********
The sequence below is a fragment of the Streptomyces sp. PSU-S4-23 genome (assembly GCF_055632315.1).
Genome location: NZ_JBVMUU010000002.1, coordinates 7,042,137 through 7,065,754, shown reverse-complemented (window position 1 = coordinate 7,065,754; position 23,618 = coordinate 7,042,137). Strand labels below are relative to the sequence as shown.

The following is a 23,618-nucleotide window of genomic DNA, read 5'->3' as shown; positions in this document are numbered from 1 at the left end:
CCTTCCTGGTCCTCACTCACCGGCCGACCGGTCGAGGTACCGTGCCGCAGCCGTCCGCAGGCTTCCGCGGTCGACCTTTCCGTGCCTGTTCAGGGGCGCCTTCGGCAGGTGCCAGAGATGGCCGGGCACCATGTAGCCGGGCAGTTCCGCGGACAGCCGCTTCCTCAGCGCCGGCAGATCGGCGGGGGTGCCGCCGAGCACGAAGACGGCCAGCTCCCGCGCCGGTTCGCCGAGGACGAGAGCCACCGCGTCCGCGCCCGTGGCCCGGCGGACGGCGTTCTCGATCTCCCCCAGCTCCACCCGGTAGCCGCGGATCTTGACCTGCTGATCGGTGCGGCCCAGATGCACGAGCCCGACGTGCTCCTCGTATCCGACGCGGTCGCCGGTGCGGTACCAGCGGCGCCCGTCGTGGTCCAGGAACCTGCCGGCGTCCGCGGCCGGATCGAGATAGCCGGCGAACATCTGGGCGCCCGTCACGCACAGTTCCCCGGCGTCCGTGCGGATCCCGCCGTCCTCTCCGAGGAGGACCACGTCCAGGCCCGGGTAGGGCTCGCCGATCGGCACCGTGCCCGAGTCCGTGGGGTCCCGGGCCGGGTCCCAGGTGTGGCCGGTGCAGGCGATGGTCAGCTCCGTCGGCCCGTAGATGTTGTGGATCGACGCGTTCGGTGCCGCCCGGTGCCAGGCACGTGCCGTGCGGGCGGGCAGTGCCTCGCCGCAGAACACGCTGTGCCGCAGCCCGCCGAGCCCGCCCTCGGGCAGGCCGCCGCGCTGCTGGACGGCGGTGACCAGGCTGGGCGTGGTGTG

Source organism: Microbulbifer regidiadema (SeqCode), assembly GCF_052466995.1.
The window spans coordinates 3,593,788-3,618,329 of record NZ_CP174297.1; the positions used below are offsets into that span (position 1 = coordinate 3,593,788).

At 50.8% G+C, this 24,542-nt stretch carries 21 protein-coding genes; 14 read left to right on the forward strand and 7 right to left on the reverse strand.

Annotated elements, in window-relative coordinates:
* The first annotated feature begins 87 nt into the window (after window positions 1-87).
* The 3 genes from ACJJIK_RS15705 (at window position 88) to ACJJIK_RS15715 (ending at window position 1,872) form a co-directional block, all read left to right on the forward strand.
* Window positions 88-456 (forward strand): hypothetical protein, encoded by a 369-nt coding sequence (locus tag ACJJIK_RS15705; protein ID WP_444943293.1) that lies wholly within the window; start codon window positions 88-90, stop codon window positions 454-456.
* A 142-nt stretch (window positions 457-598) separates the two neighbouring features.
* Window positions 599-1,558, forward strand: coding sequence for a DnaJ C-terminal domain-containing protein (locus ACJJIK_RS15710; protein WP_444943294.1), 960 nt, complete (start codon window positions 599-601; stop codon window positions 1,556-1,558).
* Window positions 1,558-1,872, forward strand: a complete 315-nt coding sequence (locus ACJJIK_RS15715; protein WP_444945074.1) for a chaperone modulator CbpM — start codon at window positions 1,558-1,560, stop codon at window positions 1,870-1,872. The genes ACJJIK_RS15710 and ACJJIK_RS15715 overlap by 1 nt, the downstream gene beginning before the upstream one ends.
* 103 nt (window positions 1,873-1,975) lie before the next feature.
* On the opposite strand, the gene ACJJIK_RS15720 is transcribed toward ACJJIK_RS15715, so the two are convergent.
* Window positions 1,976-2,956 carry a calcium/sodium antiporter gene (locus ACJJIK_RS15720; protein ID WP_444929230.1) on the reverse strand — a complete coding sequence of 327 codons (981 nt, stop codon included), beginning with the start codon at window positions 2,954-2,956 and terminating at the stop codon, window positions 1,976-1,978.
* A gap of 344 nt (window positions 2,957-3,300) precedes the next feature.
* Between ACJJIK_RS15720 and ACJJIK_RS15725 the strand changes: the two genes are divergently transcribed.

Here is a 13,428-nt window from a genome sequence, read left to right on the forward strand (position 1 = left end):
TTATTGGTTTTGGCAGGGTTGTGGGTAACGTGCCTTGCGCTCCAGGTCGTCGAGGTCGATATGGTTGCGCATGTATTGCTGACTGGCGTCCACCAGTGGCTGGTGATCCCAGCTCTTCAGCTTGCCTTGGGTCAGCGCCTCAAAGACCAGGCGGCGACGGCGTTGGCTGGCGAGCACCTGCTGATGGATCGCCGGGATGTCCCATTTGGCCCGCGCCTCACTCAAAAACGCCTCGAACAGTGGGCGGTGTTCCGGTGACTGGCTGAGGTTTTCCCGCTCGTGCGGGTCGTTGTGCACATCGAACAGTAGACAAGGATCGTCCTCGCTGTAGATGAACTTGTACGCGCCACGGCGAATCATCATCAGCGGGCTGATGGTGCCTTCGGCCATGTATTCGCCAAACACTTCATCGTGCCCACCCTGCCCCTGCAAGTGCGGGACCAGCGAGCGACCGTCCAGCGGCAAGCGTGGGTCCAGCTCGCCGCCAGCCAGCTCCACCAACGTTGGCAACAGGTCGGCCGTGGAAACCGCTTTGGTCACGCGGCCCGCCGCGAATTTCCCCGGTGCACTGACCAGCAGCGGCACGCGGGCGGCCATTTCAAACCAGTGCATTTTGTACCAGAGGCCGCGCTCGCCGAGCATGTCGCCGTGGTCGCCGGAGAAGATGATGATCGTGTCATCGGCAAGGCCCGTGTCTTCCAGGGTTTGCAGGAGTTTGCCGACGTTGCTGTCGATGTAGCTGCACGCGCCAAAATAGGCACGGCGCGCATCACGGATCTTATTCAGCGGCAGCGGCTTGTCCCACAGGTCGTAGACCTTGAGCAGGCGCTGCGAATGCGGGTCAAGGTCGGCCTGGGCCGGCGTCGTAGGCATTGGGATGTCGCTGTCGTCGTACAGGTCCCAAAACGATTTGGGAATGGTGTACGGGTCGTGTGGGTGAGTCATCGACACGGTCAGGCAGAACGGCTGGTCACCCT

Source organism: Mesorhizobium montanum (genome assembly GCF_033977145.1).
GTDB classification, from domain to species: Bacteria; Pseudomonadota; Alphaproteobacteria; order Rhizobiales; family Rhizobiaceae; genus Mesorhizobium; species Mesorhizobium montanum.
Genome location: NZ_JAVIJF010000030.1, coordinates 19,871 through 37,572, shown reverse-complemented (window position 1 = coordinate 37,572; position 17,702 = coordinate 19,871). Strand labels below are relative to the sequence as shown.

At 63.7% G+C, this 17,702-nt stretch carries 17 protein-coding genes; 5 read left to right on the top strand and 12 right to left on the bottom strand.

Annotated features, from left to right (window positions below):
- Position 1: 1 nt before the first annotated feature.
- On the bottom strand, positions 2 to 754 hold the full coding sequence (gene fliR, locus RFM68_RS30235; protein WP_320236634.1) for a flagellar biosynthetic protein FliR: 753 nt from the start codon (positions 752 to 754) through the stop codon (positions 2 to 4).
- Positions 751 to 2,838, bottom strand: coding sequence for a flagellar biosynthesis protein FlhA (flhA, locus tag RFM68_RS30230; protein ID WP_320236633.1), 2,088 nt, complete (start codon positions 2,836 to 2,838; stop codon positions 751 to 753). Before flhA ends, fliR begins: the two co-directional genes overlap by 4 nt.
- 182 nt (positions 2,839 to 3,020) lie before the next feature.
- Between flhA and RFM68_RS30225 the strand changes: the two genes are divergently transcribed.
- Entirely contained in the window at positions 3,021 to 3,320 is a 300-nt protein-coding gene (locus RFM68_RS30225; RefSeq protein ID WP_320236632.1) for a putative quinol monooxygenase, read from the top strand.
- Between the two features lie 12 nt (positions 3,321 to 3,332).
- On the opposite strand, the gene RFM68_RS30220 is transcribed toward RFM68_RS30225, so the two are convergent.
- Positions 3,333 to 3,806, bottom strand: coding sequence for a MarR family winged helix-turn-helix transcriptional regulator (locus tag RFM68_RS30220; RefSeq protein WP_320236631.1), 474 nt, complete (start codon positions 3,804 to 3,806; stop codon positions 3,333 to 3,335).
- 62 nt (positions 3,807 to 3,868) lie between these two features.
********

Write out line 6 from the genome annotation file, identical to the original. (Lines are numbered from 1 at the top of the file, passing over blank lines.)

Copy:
The window spans coordinates 3,593,788-3,618,329 of record NZ_CP174297.1; the positions used below are offsets into that span (position 1 = coordinate 3,593,788).